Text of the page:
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Op-ed: How Ambassadors Can Win (and Keep) Friends in Washington

By Odeh Aburdene

Foreign ambassadors posted to Washington these days may sometimes believe that the rules of diplomacy have changed in the very different atmosphere of President Donald Trump's administration. They would be wise instead to follow some unchanging guidelines for successful envoys, whether they be from major powers or smaller countries.

The first law of diplomacy is listen, listen, listen. An ambassador who spins and hypes will neither have credibility nor be taken seriously. Whether in a speech or a media interview, steer clear of polemics and propaganda. Good diplomacy is based on facts.

To be effective and influential, an ambassador first has to have access to the top decision makers in the country to which they are posted and have the ear of their own government.

In order to have meaningful access to the power centers in Washington — the White House, Congress, the media and think tanks — the ambassador and the country that he or she represents must have a strategy based on realism.

Henry Kissinger once correctly noted: "Diplomacy never operates in a vacuum. It persuades not by the eloquence of its practices, but by assembling a balance of incentives and risks."

The ambassador must know how Washington operates and act in ways that reflect American political realities that are based on facts, not fantasies. An extraordinary ambassador needs also to understand that in Washington, politics is a very important aspect of policymaking.

In order to succeed, a diplomat based in Washington must conduct himself or herself in accordance with "Loftus's Law." The late Joseph Loftus, a former New York Times journalist, later went on to serve as a special assistant for communications to Secretary of Labor George P. Shultz.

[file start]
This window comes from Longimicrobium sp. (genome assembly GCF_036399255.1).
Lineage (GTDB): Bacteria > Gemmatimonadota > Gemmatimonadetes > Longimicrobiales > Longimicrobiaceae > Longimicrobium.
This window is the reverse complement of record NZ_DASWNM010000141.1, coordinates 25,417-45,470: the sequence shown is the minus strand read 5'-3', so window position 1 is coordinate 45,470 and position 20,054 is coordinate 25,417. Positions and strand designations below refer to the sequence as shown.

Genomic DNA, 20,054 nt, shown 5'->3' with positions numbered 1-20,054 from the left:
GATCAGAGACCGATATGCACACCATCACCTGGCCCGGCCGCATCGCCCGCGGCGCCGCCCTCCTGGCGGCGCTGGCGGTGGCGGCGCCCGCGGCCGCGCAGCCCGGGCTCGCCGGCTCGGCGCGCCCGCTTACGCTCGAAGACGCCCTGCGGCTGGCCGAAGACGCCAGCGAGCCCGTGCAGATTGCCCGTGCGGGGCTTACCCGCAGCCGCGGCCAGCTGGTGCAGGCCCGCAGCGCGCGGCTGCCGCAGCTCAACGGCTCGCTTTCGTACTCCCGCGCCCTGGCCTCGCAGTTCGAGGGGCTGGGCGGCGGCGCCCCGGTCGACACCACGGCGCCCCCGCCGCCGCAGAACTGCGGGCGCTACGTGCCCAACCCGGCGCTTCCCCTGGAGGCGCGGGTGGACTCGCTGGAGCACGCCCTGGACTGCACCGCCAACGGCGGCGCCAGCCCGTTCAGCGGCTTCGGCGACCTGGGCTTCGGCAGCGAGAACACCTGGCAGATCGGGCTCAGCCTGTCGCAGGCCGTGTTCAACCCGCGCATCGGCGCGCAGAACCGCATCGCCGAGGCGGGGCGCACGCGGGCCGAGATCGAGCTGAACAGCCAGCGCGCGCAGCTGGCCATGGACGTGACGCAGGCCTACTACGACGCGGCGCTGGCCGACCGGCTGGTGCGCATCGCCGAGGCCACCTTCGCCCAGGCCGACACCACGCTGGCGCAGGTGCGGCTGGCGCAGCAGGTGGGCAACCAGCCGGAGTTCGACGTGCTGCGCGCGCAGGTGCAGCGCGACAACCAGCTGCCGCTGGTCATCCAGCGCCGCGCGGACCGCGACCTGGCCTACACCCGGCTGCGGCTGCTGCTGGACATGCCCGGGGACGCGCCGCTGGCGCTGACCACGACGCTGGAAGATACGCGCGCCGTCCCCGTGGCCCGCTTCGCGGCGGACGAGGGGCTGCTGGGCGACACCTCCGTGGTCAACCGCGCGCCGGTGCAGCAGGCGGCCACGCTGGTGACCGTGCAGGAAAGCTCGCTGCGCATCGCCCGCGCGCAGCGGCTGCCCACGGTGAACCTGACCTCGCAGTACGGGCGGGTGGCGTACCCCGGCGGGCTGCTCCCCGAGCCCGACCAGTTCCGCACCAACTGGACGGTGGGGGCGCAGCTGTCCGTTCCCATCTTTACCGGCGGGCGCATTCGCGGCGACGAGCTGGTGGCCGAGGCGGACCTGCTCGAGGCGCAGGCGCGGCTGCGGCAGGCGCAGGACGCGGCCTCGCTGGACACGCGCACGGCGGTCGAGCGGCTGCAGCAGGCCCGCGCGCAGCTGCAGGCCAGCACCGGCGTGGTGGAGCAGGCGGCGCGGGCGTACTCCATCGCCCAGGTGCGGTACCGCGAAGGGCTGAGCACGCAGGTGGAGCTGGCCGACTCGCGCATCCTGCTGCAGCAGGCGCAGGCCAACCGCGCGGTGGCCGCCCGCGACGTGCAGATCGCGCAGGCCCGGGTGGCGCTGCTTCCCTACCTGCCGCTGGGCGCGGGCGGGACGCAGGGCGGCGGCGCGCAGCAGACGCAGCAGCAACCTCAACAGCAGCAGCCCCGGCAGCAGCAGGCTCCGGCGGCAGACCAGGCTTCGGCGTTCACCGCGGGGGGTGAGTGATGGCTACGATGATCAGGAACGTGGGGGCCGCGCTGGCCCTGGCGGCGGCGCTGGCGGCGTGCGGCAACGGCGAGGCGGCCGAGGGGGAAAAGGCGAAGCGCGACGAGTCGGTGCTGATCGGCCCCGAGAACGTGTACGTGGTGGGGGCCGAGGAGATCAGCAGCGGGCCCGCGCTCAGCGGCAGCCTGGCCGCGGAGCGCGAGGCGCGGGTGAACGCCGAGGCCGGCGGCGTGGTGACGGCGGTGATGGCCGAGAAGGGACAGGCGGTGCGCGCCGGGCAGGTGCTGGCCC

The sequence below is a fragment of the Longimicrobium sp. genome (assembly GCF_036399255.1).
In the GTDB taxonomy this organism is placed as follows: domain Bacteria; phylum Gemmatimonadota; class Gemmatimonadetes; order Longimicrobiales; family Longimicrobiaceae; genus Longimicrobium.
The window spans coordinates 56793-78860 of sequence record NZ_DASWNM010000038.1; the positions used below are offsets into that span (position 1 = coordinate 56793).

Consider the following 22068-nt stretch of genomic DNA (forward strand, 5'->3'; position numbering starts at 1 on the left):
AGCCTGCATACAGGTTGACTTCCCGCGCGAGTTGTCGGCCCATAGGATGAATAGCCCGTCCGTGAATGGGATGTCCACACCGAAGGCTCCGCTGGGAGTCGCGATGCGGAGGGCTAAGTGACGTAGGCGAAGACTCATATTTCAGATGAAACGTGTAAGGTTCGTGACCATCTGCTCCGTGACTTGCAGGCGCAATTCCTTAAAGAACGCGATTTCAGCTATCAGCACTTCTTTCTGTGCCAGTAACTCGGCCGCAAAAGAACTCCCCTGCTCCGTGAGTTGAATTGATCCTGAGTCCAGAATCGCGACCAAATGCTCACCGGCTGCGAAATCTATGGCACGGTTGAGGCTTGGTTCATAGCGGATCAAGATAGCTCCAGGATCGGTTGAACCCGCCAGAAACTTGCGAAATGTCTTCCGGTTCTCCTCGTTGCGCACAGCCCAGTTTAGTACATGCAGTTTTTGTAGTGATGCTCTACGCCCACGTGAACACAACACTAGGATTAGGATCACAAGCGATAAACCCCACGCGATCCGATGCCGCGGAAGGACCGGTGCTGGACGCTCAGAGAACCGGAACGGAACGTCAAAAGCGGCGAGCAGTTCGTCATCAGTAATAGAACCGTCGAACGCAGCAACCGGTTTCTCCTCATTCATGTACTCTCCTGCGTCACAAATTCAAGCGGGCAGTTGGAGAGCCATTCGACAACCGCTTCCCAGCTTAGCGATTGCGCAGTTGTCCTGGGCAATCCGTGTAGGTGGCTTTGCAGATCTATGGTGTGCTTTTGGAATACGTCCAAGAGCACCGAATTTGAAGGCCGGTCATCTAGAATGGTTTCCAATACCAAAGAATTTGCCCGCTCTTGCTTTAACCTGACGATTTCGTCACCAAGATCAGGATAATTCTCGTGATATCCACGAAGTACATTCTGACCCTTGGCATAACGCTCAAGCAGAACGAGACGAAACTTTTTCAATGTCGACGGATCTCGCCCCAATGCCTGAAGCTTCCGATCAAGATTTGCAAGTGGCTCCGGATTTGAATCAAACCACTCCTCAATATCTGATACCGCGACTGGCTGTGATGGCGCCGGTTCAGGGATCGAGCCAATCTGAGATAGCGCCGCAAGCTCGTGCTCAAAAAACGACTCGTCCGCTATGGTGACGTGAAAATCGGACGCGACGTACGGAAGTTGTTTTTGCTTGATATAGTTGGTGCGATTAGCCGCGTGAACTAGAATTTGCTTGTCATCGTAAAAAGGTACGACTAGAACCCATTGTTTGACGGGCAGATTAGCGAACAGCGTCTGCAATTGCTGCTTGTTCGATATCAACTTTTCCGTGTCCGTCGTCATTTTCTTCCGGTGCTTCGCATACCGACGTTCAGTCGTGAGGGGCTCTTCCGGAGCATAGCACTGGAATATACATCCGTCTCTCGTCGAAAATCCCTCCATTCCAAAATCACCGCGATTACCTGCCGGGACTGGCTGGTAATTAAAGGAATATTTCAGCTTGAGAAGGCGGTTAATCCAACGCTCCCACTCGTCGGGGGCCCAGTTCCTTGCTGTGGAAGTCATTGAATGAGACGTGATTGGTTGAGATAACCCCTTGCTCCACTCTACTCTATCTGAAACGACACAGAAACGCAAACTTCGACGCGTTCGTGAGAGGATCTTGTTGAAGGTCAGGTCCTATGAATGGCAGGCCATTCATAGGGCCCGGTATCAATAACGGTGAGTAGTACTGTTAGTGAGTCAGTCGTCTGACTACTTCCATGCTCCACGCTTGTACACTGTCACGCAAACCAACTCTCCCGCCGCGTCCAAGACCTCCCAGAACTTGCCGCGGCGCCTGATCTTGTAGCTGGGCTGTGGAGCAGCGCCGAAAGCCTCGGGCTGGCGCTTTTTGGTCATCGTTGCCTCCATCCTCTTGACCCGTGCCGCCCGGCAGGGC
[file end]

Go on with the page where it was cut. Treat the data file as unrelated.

While the rules of diplomacy have dramatically shifted under the Trump administration, certain basics remain unchanged. Photo: Pixabay

In his book, "Issues on My Mind: Strategies for the Future," Shultz recalled Loftus's Law, which had the following rules for earning the media's trust:

• Don't lie, don't mislead. Credibility is precious; it can never be misused. Once destroyed, it cannot be recaptured.
• Respond to questions directly. Don't be afraid to say, "No comment."
• Never call a press conference unless you have some news. "Reporters make their living by getting their byline in the paper, preferably on the front page. When you call a news conference, they expect a story. Disappointed, they try to create one by goading you into saying something stupid," Loftus said.
• Help reporters get their facts straight. The press is an important way to communicate with the public. Don't act as if reporters are your enemy, however tempting that may be at times.
• Get on top of breaking stories. Be part of the original story because nobody reads the reaction story. So be quick and don't hold back.

An ambassador's ability to rationally persuade a listener is just as important as his or her fluency in English. In order to be taken seriously by key decision makers, ambassadors have to avoid coming across as socially pompous. An excellent ambassador must show humility and curiosity. Diplomacy should not be confused with glibness.